Tuesday, November 8, 2011

How the Mighty Have Fallen

According to an editorial in the Hankyoreh, when South Korean President Lee Myoung-bak visited the US last month, he "relied heavily on a U.S. speechwriting firm for the text of his major speeches and statements ... The Korean Embassy in the United States reportedly paid $46,500 (around 51 million won) to the Washington-based company West Wing Writers, primarily for draft writing and revisions on three texts: speeches to the U.S. Chamber of Commerce, a joint speech to Congress, and a statement at the White House."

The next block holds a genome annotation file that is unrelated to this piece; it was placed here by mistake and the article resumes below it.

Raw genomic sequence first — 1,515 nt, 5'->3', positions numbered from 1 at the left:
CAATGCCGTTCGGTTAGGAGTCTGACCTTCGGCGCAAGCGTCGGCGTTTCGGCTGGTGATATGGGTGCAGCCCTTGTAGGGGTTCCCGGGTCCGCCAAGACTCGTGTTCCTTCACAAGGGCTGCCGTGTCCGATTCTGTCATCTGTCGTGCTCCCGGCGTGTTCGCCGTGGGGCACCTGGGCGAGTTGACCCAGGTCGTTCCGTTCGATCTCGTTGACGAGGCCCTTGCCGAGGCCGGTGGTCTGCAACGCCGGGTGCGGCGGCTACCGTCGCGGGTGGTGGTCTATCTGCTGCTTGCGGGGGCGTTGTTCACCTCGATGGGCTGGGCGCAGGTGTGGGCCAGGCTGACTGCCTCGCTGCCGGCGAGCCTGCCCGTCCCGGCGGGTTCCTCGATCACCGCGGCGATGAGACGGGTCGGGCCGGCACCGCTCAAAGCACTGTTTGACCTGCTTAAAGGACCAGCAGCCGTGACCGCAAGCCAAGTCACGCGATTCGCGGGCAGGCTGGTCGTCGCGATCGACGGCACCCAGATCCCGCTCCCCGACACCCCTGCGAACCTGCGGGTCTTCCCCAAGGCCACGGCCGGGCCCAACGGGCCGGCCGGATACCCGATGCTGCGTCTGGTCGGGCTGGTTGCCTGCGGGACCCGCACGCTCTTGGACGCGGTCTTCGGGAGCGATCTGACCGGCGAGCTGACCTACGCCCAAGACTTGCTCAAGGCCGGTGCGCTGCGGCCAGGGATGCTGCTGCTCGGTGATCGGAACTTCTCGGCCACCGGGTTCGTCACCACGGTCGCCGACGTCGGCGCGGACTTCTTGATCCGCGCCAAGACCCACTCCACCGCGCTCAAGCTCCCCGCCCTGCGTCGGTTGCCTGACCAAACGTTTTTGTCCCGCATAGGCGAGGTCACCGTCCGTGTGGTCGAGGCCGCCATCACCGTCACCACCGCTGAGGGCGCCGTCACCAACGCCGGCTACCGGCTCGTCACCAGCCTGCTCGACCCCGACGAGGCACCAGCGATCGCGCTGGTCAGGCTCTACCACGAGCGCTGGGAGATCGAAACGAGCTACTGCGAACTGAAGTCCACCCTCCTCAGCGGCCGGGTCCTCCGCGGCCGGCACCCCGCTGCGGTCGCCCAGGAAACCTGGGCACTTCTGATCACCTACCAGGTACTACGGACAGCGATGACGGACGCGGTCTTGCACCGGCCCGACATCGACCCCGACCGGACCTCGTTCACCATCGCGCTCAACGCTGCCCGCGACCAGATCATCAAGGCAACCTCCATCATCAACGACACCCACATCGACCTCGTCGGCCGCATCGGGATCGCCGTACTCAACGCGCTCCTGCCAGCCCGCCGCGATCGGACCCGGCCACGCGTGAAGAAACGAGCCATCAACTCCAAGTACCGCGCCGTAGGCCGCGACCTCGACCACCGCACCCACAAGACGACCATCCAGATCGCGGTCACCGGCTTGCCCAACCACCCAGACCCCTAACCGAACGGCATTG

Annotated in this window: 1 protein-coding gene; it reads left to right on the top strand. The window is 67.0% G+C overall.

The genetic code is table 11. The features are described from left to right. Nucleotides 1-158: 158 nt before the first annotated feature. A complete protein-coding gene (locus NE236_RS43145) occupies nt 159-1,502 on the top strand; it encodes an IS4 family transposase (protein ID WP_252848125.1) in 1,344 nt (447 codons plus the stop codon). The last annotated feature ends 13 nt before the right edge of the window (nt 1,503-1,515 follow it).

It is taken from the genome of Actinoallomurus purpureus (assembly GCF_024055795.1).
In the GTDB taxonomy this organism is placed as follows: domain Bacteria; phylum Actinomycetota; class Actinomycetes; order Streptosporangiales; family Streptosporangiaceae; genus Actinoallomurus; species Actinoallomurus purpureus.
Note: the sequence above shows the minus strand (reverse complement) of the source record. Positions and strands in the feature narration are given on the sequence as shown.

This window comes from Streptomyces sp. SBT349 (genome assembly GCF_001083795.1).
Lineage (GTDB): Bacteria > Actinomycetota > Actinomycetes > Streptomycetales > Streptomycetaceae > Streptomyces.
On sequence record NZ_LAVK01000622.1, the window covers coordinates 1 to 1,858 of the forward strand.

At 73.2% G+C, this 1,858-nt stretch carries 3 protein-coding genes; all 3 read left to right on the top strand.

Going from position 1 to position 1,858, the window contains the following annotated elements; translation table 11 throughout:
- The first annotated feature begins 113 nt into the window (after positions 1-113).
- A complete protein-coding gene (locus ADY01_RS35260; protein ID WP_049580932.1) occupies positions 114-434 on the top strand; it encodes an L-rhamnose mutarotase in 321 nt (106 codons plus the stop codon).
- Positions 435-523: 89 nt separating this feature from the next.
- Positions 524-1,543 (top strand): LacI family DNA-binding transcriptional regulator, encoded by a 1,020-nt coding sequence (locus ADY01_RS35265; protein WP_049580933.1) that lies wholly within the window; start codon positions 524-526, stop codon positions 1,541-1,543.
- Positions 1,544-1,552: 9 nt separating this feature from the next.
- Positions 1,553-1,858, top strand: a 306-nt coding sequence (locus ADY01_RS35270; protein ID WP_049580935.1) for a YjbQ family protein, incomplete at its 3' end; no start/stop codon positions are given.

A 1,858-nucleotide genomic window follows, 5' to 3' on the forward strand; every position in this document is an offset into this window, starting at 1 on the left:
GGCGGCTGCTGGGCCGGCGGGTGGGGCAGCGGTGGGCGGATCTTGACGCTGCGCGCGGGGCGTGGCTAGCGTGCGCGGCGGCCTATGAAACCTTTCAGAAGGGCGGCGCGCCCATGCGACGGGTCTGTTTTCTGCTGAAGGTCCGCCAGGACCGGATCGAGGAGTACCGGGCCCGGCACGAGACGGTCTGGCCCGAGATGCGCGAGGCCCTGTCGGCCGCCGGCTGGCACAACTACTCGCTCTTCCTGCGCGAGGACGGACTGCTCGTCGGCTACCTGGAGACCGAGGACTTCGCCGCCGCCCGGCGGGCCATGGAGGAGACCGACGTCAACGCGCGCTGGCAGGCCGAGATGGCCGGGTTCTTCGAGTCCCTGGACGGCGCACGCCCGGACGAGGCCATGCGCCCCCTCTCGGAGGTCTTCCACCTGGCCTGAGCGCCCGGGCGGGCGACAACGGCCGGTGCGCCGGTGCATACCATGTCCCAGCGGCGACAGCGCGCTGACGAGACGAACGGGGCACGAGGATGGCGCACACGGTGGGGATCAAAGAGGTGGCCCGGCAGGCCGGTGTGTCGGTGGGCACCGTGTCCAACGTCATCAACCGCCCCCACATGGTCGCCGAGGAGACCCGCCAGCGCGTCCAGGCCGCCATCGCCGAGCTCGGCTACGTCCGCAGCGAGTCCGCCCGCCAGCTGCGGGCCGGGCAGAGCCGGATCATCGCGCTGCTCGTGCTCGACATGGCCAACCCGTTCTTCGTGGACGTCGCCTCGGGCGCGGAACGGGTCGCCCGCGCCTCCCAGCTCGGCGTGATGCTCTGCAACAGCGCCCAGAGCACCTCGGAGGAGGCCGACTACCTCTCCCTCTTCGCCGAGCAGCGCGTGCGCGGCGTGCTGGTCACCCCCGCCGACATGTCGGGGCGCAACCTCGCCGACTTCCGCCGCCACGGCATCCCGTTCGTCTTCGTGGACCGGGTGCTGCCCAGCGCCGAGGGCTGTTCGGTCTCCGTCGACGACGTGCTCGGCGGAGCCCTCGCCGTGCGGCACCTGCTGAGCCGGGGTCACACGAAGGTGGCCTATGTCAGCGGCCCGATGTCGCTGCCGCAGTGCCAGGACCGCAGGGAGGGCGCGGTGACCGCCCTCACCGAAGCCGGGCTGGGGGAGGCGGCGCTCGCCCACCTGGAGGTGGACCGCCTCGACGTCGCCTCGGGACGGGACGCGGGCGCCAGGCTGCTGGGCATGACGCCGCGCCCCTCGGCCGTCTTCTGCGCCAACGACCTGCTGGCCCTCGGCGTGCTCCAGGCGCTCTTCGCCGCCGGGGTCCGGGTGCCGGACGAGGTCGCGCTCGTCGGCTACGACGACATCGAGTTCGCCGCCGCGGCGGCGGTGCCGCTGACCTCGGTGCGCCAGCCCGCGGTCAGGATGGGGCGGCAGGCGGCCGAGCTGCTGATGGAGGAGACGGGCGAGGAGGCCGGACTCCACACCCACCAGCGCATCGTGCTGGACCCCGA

The editorial goes on to scold Lee for not expressing his "own diplomatic philosophy and values" in his American speeches, because "the president should represent the country’s interests on major issues in bilateral relations with the country in question." Given Lee's record, one could argue that he represents American interests in Korea and so his choice of speechwriters was fully appropriate: "Recently, the Korean Embassy in the United States paid a U.S. company to lobby for a quick passage of the South Korea-U.S. Free Trade Agreement (KORUS FTA) in Congress." But what made me giggle was the idea of South Korea outsourcing its presidential speechwriting to the US, shipping Korean jobs to American political maquiladoras. Of course Lee probably didn't save money on the deal, but it's the principle of the thing.